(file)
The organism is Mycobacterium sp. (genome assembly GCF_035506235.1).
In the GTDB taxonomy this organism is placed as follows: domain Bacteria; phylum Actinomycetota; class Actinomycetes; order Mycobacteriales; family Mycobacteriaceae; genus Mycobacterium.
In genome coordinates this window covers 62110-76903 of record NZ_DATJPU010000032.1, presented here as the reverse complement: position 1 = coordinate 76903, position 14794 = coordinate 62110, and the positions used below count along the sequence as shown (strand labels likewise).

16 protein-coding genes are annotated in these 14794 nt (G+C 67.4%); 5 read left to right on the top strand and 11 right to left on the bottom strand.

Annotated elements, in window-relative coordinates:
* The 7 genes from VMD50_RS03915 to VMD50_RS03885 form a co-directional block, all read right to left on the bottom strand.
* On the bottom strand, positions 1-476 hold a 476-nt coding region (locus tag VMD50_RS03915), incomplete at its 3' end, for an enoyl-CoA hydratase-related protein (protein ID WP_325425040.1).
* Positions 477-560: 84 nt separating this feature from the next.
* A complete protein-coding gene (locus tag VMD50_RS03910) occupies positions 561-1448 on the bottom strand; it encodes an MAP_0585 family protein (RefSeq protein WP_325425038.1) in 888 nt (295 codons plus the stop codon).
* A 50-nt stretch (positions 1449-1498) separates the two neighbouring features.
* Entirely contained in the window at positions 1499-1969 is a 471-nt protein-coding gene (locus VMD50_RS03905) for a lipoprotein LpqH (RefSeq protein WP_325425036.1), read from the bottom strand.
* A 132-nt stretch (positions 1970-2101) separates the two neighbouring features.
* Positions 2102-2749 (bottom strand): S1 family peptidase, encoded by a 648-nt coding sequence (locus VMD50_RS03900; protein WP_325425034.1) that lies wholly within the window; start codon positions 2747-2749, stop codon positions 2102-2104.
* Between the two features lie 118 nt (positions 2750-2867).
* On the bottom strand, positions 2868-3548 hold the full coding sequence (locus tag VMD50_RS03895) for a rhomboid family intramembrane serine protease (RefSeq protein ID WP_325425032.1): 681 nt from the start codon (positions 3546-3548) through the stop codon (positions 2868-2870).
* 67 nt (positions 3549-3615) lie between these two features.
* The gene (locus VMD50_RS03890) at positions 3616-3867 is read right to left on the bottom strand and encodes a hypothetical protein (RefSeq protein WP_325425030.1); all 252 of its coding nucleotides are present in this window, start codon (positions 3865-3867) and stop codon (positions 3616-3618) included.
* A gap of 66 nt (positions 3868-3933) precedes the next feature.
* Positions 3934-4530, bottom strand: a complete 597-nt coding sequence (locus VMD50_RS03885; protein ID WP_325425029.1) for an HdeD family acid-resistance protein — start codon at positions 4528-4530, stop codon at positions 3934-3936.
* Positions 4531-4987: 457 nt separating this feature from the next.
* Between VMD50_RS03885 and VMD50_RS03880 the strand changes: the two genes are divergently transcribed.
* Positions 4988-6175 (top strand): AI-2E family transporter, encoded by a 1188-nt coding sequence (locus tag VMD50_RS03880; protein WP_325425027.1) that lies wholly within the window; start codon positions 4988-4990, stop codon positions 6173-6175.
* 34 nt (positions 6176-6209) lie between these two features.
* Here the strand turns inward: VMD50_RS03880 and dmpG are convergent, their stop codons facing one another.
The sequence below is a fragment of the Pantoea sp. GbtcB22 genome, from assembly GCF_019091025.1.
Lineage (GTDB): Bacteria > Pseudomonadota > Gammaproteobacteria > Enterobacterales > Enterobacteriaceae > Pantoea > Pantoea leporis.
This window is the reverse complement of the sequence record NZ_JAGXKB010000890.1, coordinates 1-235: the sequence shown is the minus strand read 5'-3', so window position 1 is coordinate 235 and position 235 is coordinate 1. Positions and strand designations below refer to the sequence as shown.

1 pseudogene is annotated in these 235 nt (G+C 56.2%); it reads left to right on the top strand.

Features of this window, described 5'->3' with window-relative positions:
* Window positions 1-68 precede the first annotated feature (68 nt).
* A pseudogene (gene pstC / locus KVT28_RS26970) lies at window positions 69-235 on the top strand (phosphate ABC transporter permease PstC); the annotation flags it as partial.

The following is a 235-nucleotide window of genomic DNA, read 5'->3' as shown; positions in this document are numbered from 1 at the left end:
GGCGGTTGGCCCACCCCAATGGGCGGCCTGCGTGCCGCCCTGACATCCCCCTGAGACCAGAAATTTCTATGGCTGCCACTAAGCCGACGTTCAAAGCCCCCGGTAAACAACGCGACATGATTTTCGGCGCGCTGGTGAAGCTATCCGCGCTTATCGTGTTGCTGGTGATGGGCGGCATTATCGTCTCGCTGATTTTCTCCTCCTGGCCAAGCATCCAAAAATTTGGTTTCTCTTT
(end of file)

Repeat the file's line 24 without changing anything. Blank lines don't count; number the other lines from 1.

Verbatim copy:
* Here the strand turns inward: VMD50_RS03880 and dmpG are convergent, their stop codons facing one another.